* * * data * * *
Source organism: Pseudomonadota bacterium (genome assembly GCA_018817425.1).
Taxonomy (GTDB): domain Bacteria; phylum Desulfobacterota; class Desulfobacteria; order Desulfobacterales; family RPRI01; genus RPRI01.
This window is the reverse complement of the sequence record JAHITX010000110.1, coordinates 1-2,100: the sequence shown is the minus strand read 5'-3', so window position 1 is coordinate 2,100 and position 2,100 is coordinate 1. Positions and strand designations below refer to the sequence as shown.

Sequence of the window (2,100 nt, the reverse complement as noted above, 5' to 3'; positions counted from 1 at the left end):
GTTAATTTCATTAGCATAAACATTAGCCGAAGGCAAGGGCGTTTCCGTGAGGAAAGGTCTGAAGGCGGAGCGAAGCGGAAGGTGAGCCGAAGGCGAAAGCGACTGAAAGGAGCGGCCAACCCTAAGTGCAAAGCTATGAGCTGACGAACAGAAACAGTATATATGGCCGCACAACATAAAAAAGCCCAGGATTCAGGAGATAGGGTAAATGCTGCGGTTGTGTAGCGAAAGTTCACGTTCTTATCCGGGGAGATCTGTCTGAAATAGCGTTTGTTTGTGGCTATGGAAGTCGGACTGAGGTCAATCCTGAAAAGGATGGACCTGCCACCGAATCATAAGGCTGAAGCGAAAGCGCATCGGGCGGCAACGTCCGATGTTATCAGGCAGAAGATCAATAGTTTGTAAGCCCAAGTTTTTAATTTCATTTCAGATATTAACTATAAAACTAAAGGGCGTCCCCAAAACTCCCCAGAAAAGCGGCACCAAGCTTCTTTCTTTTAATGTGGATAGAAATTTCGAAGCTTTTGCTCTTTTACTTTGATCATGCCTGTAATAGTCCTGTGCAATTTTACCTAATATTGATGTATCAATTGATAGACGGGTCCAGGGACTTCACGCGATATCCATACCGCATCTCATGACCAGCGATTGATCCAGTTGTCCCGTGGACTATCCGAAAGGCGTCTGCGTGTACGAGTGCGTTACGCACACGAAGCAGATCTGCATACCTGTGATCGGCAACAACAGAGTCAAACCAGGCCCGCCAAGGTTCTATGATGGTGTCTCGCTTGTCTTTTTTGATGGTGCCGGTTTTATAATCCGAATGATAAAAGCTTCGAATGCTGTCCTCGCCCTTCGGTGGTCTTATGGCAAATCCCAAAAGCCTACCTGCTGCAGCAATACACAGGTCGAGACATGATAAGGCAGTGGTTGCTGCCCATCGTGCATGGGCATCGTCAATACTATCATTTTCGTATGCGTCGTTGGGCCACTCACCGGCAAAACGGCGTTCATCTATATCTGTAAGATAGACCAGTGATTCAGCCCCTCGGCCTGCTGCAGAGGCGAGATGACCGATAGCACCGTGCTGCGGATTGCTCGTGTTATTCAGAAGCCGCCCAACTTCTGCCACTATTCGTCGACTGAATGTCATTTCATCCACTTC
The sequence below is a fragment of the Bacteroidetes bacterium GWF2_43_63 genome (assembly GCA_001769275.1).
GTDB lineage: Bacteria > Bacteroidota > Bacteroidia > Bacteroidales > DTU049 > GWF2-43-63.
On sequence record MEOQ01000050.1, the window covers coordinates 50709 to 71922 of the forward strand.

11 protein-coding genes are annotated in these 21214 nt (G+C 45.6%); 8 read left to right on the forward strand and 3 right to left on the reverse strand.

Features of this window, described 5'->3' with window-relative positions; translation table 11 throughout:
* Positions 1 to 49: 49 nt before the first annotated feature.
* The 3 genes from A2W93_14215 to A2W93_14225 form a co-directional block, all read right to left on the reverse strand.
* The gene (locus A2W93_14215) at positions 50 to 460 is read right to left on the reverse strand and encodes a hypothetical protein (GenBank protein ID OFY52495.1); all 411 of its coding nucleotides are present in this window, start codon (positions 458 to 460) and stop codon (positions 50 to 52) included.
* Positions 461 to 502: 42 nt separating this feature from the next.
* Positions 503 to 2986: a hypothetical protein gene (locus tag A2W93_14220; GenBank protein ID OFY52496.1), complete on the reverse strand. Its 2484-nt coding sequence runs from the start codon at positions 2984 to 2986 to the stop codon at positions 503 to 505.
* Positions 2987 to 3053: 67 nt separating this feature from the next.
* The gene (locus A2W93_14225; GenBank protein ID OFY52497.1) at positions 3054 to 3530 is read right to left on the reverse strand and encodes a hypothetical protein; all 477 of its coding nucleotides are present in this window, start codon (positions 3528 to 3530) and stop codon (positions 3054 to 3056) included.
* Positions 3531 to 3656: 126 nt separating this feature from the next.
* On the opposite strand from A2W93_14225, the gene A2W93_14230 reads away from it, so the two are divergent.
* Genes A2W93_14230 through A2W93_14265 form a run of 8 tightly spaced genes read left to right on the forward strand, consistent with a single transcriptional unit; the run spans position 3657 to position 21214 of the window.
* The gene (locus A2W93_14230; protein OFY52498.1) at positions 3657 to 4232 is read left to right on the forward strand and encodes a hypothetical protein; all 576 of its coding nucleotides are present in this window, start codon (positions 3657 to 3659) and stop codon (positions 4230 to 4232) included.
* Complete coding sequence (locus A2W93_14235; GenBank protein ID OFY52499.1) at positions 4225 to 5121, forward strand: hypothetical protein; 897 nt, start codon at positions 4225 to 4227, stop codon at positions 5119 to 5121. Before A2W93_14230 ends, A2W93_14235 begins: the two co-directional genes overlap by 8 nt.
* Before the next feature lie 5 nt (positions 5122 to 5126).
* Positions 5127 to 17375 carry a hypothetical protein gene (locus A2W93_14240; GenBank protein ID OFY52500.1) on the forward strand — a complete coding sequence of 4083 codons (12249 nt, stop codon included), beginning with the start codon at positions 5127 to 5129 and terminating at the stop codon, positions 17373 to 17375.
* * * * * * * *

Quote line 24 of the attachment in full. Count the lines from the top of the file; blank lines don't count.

* Positions 5127 to 17375 carry a hypothetical protein gene (locus A2W93_14240; GenBank protein ID OFY52500.1) on the forward strand — a complete coding sequence of 4083 codons (12249 nt, stop codon included), beginning with the start codon at positions 5127 to 5129 and terminating at the stop codon, positions 17373 to 17375.